The Battle for Meaning: Christians and Muslims at Odds over Indonesian Constitutionalism


The abortion debate in Indonesia is a fitting illustration of the global trend toward liberalization of access to abortion across the world. In Indonesia, this phenomenon cannot be separated from the constitutional reform that took place more than a decade ago. This phenomenon immediately raises a question of how Muslims and Christians will respond to the new notion of constitutionalism. Read the full article »

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ACI Africa – Pentecostal Pastors and the Crisis of Political Authority in Africa


Since January of this year, the Redeemed Christian Church of God (RCCG) Nigeria has hosted Divine Encounter and Shiloh Hour, a special monthly ministration and prayer service, in Abuja, the Nigerian Federal Capital Territory (FCT). April’s version of Divine Encounter took place in the city’s 60,000 capacity National Stadium complex against a backdrop of a prolonged fuel scarcity that virtually crippled social life and economic activities across the country. Read the full article »

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Introducing ACI Africa


In its broad conception the Authority, Community, and Identity (ACI) Research project is about Africa’s complex modernities. Modernity is not one thing (see, for example, Eisentadt’s multiple modernities thesis). African individuals and communities find themselves at the intersection of multiple modern, global, local, traditional, secular and religious forces. Read the full article »

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Introducing ACI Indonesia


After a careful process of selecting the core research team, the Contending Modernities Authority, Community, and Identity (ACI) working group on Indonesia formally launched last year to begin a three-year research project to better understand the complex issues facing plural societies and to foster possible collaborations among various actors, religious and secular, at different levels: local and global, individuals and communities. Read the full article »

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Global migration and the new cosmopolitanism: new reports, workshop, and film

The ambition of Contending Modernities is to bring academic research into dialogue with policy-making and grassroots practice. Its east London research project – with the Contextual Theology Centre (CTC) – is focused on the ways that community organising enables diverse communities to work together to discern and promote a common good. As well as producing research papers, it is generating a number of resources for the wider community.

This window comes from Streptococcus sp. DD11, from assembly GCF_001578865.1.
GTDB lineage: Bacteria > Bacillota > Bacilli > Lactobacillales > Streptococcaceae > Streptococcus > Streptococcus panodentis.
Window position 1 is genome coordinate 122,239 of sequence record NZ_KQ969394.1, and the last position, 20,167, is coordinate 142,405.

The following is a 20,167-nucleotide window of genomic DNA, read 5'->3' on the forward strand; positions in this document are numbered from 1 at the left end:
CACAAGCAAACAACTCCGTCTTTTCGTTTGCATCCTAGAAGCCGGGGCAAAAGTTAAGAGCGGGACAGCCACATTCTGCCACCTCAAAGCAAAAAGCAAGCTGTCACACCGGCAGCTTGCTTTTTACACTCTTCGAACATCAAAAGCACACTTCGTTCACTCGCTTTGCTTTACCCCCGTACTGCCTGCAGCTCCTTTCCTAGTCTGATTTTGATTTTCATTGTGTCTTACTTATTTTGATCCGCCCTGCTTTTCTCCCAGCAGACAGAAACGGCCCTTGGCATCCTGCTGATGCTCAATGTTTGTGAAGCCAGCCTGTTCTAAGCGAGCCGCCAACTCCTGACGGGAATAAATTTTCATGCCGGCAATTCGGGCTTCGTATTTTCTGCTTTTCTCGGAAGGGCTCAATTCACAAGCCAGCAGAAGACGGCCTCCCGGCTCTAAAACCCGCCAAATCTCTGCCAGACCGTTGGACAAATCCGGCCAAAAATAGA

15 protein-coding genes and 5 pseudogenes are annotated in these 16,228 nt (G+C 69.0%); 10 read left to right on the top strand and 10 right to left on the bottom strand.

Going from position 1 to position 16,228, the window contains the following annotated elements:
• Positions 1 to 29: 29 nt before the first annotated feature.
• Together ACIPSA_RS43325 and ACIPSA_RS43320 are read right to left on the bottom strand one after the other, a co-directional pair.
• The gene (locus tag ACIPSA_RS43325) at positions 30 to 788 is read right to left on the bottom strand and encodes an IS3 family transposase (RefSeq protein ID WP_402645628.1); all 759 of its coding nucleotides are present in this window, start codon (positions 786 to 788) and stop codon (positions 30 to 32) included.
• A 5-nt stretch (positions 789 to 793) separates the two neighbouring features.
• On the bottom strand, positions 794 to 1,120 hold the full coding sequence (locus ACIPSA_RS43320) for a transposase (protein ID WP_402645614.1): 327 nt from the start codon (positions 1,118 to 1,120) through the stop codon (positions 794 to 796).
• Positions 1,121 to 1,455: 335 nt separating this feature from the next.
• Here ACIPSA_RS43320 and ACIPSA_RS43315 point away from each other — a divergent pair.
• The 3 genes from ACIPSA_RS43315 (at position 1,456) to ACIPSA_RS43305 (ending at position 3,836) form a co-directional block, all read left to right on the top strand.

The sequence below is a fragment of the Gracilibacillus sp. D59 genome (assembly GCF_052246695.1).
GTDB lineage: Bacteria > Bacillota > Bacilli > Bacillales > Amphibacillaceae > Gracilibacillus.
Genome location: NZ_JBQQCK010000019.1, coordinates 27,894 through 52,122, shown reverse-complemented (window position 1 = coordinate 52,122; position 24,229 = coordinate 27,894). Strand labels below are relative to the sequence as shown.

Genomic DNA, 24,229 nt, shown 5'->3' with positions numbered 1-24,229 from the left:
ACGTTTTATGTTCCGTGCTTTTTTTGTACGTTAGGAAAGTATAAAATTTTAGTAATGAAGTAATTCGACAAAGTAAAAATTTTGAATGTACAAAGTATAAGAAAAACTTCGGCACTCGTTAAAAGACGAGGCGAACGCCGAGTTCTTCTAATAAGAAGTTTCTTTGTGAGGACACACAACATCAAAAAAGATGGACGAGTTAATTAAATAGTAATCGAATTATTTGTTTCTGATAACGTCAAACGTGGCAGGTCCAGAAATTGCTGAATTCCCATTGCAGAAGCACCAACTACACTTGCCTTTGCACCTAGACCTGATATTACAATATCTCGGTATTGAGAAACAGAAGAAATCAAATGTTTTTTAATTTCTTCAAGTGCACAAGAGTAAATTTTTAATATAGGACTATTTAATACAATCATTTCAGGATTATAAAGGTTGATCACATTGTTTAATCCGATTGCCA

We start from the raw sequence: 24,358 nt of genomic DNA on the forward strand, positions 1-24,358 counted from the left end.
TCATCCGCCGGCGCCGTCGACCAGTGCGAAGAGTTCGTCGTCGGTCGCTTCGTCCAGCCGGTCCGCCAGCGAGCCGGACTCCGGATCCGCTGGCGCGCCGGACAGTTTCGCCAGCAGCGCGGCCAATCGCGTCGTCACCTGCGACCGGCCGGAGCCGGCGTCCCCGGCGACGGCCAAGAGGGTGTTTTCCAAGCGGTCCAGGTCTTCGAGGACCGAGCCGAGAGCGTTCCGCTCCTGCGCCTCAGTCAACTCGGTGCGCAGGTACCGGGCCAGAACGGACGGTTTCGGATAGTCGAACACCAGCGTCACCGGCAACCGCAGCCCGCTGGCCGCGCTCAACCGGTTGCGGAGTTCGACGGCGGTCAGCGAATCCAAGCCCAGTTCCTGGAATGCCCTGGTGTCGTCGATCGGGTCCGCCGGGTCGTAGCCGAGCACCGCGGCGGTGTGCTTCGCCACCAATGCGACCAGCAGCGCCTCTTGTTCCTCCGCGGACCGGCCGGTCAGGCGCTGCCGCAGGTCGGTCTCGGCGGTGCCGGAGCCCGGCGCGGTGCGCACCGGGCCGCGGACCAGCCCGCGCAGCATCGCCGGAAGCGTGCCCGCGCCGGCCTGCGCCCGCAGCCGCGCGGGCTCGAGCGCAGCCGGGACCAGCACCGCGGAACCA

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Defining feminisms, upholding equality


Paola Bernardini rightly points out that one must be wary of the term “Western feminism.” Likewise, “Islamic feminism” is often taken by observers to mean any gender thinking and practice advocated by Muslim women — who are blithely labeled “Islamic feminists.” But such so-called “Islamic feminism” typically represents a patriarchal version of Islam, albeit mainly a “soft patriarchy” in which complementarity overrides equality. Read the full article »

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The theistic meaning of morality


An exciting feature of the Contending Modernities project is the way it links the academic with the deeply practical. In east London, the project has enabled us to develop new resources for Muslim engagement in public life — something I blogged about back in August. And we are currently conducting wider research on the way faiths work together to discern and promote the common good. It is also helping us to look at some apparently very abstract issues — including the relationship between morality and metaphysics — and show their relevance to the debates around faith in public life. Read the full article »

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Woman and her complementary relationship to man


In response to the stirring invitation issued by Paola Bernardini to offer a theological account of the complementarity of women and men “without jeopardizing their equality,” I would like to take a close look at both the complementary relationship and equality of the sexes from a biblical perspective. To do so, I would like to begin at the beginning, as it were, with the Genesis account of the creation of man and woman.

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Debating the status of women in Tunisia


As noted in a previous post on the Contending Modernities blog by Michael Driessen, post-authoritarian Tunisia has become the site of fascinating debate between contending modernities — one being self-consciously Islamist and democratic and the other being assertively secular and liberal. One battlefield where the conflict is currently fiercest is the status of women.

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Beyond the myth of Western-Muslim clash


Since the rise of so-called “Western civilization” and “modernity,” the relationship between “the West” and the “Muslim world” is highly dynamic and unpredictable, marked by a constant ebb and flow. The encounter between the two has been marked by suspicions, tensions, clashes, and violent conflicts, as well as by cooperation and dialogue across these deep plural societies and overlapping cultures. These modernities will continue to be diverse and they will certainly continue to contend with each other. But their ongoing mutual contention and competition will be far less violent and far more fruitful if we can dispense with the destructive essentialisms recently in evidence in both Western and Muslim-majority societies.

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